Berlin eyes spending boost
Germany plans to boost government spending by a total of more than 38 billion euros (US$40.56 billion) by 2021 without straying from its goal of keeping a balanced budget, according to a Federal Ministry of Finance draft document seen by reporters on Friday. Under the plan, spending is to rise to 355.6 billion euros in 2021 from last year’s 317.4 billion euros. However, with tax revenues expected to keep rising and borrowing costs to remain low, the document does not foresee the need for new net borrowing.
US government posts deficit
The US federal government ran another budget deficit last month, spared in part by slow tax refund processing. The US Department of the Treasury on Friday reported that the deficit came in at US$192 billion last month, little-changed from the US$192.6 billion deficit in the same period last year. This year’s budget hole would have been deeper, but the US Internal Revenue Service is required by a new law to delay refunds to those who file for the earned income tax credit while it looks for fraud. For the first five months of this fiscal year, the deficit totaled US$349 billion, a fall from last year’s US$351.3 billion during the same period.
UK’s industrial output falls
Britain’s industrial output recoiled in January as the nation prepares to exit the EU, official data showed on Friday. Industrial output slid 0.4 percent compared with activity in December last year, with a particularly weak contribution from manufacturing, the British Office for National Statistics said in a statement. Manufacturing output, which excludes mining and quarrying, electricity, gas and water supply, slid 0.9 percent from January to December, while construction activity also shrank by 0.4 percent month-on-month, the office said.
Panel backs Venezuela
A World Bank panel has overturned part of a ruling ordering Venezuela to pay US$1.4 billion to Exxon Mobil in compensation for nationalizing a company project 10 years ago. The Washington-based International Centre for Settlement of Investment Disputes agreed with Venezuela’s argument appealing the case and overturned part of the decision it had taken in 2014. Exxon had originally sought US$12 billion in compensation over the loss of what it said it had already invested and what it expected to reap from the Cerro Negro project.
Vietnam firm plans IPO
Vietnam National Coffee Corp, the nation’s largest state-owned robusta producer, is planning an initial public offering (IPO) next year as the government reduces its stake in the company. The IPO is to include Vinacafe and 18 units, company deputy director-general Nguyen Van Minh said. The valuation process is expected to start in July, Minh said. Vietnam is the world’s largest producer of the robusta beans used in instant coffee. The country’s annual coffee exports are estimated to be between US$2.5 billion and US$3 billion, said Do Ha Nam, vice head of the Vietnam Coffee Cocoa Association and chairman of Intimex Group, the country’s top exporter.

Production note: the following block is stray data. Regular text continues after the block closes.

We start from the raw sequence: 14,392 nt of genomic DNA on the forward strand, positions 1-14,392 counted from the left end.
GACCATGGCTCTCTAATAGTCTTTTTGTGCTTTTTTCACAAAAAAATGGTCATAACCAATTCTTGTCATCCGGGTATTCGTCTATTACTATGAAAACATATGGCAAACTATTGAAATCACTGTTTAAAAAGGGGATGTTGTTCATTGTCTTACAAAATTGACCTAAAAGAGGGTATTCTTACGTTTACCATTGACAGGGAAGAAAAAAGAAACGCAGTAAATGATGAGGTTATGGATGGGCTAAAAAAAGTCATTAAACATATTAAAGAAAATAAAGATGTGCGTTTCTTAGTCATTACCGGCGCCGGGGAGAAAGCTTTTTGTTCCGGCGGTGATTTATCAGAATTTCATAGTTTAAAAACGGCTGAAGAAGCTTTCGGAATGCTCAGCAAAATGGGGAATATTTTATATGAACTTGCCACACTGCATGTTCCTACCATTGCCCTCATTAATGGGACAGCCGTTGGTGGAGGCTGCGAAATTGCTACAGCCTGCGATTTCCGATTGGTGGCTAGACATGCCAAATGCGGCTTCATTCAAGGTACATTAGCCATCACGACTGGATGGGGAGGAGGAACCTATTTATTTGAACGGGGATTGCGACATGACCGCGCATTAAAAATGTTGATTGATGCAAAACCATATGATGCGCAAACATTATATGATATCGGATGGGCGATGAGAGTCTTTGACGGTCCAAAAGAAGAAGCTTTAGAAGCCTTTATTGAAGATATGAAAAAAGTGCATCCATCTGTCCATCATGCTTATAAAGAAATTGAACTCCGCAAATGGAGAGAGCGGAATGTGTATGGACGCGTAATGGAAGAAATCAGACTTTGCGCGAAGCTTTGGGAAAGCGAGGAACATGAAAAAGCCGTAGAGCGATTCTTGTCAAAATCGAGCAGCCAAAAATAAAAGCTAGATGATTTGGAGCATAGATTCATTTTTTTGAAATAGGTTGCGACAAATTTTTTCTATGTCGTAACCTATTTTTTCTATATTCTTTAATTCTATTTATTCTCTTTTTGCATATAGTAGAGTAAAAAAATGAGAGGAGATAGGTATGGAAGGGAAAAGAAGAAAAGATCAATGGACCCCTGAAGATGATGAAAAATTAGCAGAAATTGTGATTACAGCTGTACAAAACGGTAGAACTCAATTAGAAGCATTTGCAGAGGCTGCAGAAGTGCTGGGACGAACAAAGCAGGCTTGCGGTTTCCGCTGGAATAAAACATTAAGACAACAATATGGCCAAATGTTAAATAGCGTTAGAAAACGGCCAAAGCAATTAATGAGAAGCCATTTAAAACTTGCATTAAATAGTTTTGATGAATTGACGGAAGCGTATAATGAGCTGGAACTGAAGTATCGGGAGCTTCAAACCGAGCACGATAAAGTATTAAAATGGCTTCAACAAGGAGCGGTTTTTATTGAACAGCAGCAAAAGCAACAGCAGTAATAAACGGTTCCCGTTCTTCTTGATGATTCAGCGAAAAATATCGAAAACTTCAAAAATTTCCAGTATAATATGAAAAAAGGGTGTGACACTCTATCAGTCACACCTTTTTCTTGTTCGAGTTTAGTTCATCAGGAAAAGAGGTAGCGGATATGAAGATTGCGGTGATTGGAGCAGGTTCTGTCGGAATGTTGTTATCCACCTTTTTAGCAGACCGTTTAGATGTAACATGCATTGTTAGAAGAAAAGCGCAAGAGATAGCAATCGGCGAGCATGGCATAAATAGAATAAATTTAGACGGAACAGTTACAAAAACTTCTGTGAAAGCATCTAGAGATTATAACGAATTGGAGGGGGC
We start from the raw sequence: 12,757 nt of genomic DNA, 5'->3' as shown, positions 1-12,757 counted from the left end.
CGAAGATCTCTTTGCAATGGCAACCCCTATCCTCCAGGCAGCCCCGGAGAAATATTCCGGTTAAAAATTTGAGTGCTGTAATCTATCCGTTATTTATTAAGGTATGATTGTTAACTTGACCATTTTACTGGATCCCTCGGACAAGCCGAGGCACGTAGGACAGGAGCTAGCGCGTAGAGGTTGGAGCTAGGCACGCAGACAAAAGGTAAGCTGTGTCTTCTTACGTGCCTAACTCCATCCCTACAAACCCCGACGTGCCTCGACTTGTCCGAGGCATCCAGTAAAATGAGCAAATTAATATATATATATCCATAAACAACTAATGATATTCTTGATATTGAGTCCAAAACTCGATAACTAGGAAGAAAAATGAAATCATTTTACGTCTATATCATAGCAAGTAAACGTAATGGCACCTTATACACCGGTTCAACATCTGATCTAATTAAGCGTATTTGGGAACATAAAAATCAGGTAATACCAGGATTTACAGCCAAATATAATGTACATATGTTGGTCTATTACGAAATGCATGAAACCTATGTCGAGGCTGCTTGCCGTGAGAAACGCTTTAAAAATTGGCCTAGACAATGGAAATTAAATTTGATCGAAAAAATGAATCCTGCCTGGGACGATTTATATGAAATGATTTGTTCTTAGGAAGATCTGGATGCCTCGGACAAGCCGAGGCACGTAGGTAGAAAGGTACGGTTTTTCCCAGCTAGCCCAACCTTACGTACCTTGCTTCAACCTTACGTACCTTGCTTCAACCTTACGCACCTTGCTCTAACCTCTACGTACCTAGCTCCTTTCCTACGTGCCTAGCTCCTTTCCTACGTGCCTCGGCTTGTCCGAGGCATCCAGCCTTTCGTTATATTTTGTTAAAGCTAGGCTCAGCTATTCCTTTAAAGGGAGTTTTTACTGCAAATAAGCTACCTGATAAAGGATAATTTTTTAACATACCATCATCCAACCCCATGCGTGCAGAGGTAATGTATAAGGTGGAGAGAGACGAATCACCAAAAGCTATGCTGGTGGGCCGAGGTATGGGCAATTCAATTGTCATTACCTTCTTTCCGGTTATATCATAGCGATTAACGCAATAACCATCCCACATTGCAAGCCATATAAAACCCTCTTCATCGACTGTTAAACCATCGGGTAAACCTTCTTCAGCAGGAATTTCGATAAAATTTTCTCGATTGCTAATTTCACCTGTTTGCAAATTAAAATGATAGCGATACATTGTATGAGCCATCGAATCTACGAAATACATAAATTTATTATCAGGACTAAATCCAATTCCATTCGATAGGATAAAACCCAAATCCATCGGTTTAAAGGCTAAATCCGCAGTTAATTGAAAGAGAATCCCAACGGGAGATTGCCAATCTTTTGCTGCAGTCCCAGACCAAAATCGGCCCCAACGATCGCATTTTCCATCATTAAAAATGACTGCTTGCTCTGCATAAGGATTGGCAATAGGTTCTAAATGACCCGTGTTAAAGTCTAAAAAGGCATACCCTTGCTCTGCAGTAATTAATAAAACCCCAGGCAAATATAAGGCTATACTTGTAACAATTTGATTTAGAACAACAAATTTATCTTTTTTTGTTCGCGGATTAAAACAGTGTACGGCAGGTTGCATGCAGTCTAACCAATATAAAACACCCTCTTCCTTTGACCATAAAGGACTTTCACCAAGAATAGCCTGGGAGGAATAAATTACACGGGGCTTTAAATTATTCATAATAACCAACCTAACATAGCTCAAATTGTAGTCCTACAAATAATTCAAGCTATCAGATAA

Gogoro Inc (睿能創意) yesterday launched its first electric bicycle, the Gogoro Eeyo 1, in Taiwan, after unveiling the bike in New York in late May and in France on Tuesday. The company said it would also introduce the series in other European countries such as Germany and the Netherlands. The “Eeyo project” is the fourth of Gogoro’s eight projects that concentrate on smart transportation, which includes Gogoro’s electric scooter, battery swap system and electric scooter sharing service, company founder and chief executive officer Horace Luke (陸學森) told a media briefing in Taipei. “There are various types of city commuters. We will not
EXPERIMENTAL DRUG: While news about a COVID-19 vaccine is more eye-catching, developing a treatment would be more viable, the Senhwa boss said Senhwa Biosciences Inc (生華科) aims to raise NT$1.5 billion (US$50.57 million) by issuing 15 million new common shares in the third quarter of this year to fund the research of new drugs, including the experimental drug Silmitasertib for the treatment of COVID-19, the company said on Monday. That would be the firm’s largest fundraising effort after it raised more than NT$1.4 billion from an initial public offering on the Taipei Exchange (TPEX) in April 2017, chief financial officer Sarah Chang (張小萍) told the Taipei Times by telephone. The price of the new shares would depend on the firm’s average share price
NOT A PANACEA: Offering 5G services would not solve the problem of declining telecom incomes, chairman Sheih Chi-mau said, expecting a flat 5G telecom revenue Chunghwa Telecom Co (中華電信) yesterday became the nation’s first telecom to debut its 5G services, offering tiered tariffs that include a threshold of NT$599 and flat rates, as it aims to switch half of its subscribers to the 5G network within three years. Subscribers would have unlimited data transmission for monthly fees starting at NT$1,399 — the same flat rate as when the company launched its 4G service in 2014 — and they can subscribe to the highest-rate plan for NT$2,699 per month for faster data transmission speeds and larger bandwidth, the company said. Data transmission speeds would be within the range
STAYING AHEAD: TSMC expects its sales this year to grow 14 to 19 percent and could spend up to US$3.52 billion on research and development, leaving its rivals far behind Taiwan Semiconductor Manufacturing Co (TSMC, 台積電) reported that the US last year approved 99 percent of its patent applications, which placed the tech giant among the top patent holders in the US. In its Corporate Social Responsibility Report, TSMC said it last year secured about 3,600 patents worldwide, including more than 2,300 in the US. As of the end of last year, TSMC owned more than 39,000 patents, the report said. The company last year filed almost 6,500 patent applications worldwide and ranked among the top 10 patent applicants in the US. In Taiwan, it was the largest patent applicant for the fourth